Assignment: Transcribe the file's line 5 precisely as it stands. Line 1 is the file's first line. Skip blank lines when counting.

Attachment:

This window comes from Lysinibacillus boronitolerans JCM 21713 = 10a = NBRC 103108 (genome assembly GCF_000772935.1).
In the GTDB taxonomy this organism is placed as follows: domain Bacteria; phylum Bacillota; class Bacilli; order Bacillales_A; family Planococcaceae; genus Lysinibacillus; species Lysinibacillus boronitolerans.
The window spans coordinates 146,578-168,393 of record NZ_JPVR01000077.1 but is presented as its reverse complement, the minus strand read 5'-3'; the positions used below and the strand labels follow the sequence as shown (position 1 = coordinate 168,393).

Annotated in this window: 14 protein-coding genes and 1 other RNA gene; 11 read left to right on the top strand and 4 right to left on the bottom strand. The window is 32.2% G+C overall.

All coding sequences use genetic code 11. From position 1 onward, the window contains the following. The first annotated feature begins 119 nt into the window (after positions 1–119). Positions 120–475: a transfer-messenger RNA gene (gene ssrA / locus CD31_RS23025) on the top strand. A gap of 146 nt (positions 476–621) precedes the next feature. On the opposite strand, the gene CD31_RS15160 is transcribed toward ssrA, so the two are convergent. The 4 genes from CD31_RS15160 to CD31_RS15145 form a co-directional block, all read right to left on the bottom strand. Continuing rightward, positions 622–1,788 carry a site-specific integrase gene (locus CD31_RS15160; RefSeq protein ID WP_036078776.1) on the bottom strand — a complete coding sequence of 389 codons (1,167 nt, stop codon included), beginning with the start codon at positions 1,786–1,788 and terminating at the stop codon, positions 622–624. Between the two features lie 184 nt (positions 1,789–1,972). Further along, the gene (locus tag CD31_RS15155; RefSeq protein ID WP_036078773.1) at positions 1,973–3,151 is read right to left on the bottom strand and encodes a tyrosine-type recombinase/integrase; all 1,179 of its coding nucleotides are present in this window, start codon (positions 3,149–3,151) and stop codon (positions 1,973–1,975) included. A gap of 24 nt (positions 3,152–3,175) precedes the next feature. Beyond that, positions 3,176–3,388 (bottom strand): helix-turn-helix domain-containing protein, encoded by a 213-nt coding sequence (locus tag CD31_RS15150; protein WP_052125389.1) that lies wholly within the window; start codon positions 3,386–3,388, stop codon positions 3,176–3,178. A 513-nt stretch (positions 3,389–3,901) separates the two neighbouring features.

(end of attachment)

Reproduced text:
All coding sequences use genetic code 11. From position 1 onward, the window contains the following. The first annotated feature begins 119 nt into the window (after positions 1–119). Positions 120–475: a transfer-messenger RNA gene (gene ssrA / locus CD31_RS23025) on the top strand. A gap of 146 nt (positions 476–621) precedes the next feature. On the opposite strand, the gene CD31_RS15160 is transcribed toward ssrA, so the two are convergent. The 4 genes from CD31_RS15160 to CD31_RS15145 form a co-directional block, all read right to left on the bottom strand. Continuing rightward, positions 622–1,788 carry a site-specific integrase gene (locus CD31_RS15160; RefSeq protein ID WP_036078776.1) on the bottom strand — a complete coding sequence of 389 codons (1,167 nt, stop codon included), beginning with the start codon at positions 1,786–1,788 and terminating at the stop codon, positions 622–624. Between the two features lie 184 nt (positions 1,789–1,972). Further along, the gene (locus tag CD31_RS15155; RefSeq protein ID WP_036078773.1) at positions 1,973–3,151 is read right to left on the bottom strand and encodes a tyrosine-type recombinase/integrase; all 1,179 of its coding nucleotides are present in this window, start codon (positions 3,149–3,151) and stop codon (positions 1,973–1,975) included. A gap of 24 nt (positions 3,152–3,175) precedes the next feature. Beyond that, positions 3,176–3,388 (bottom strand): helix-turn-helix domain-containing protein, encoded by a 213-nt coding sequence (locus tag CD31_RS15150; protein WP_052125389.1) that lies wholly within the window; start codon positions 3,386–3,388, stop codon positions 3,176–3,178. A 513-nt stretch (positions 3,389–3,901) separates the two neighbouring features.